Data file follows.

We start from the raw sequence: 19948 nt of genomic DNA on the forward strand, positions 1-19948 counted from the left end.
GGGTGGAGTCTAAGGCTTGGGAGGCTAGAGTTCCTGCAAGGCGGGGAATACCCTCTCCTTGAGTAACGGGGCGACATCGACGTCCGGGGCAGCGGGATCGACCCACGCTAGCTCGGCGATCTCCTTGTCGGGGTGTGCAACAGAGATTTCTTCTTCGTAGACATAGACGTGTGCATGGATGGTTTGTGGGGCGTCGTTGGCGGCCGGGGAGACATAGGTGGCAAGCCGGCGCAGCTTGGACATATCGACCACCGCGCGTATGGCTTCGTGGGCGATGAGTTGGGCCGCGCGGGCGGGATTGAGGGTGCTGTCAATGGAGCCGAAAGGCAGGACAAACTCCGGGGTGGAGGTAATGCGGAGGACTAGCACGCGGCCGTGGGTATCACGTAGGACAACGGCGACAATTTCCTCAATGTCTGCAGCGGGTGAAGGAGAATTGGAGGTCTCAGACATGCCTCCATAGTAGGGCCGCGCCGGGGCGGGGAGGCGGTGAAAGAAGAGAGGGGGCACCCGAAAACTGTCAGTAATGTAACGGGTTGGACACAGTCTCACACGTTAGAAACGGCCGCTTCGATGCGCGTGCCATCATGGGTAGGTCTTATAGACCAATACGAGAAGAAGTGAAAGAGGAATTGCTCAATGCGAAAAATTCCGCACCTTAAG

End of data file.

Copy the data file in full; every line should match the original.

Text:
We start from the raw sequence: 19948 nt of genomic DNA on the forward strand, positions 1-19948 counted from the left end.
GGGTGGAGTCTAAGGCTTGGGAGGCTAGAGTTCCTGCAAGGCGGGGAATACCCTCTCCTTGAGTAACGGGGCGACATCGACGTCCGGGGCAGCGGGATCGACCCACGCTAGCTCGGCGATCTCCTTGTCGGGGTGTGCAACAGAGATTTCTTCTTCGTAGACATAGACGTGTGCATGGATGGTTTGTGGGGCGTCGTTGGCGGCCGGGGAGACATAGGTGGCAAGCCGGCGCAGCTTGGACATATCGACCACCGCGCGTATGGCTTCGTGGGCGATGAGTTGGGCCGCGCGGGCGGGATTGAGGGTGCTGTCAATGGAGCCGAAAGGCAGGACAAACTCCGGGGTGGAGGTAATGCGGAGGACTAGCACGCGGCCGTGGGTATCACGTAGGACAACGGCGACAATTTCCTCAATGTCTGCAGCGGGTGAAGGAGAATTGGAGGTCTCAGACATGCCTCCATAGTAGGGCCGCGCCGGGGCGGGGAGGCGGTGAAAGAAGAGAGGGGGCACCCGAAAACTGTCAGTAATGTAACGGGTTGGACACAGTCTCACACGTTAGAAACGGCCGCTTCGATGCGCGTGCCATCATGGGTAGGTCTTATAGACCAATACGAGAAGAAGTGAAAGAGGAATTGCTCAATGCGAAAAATTCCGCACCTTAAG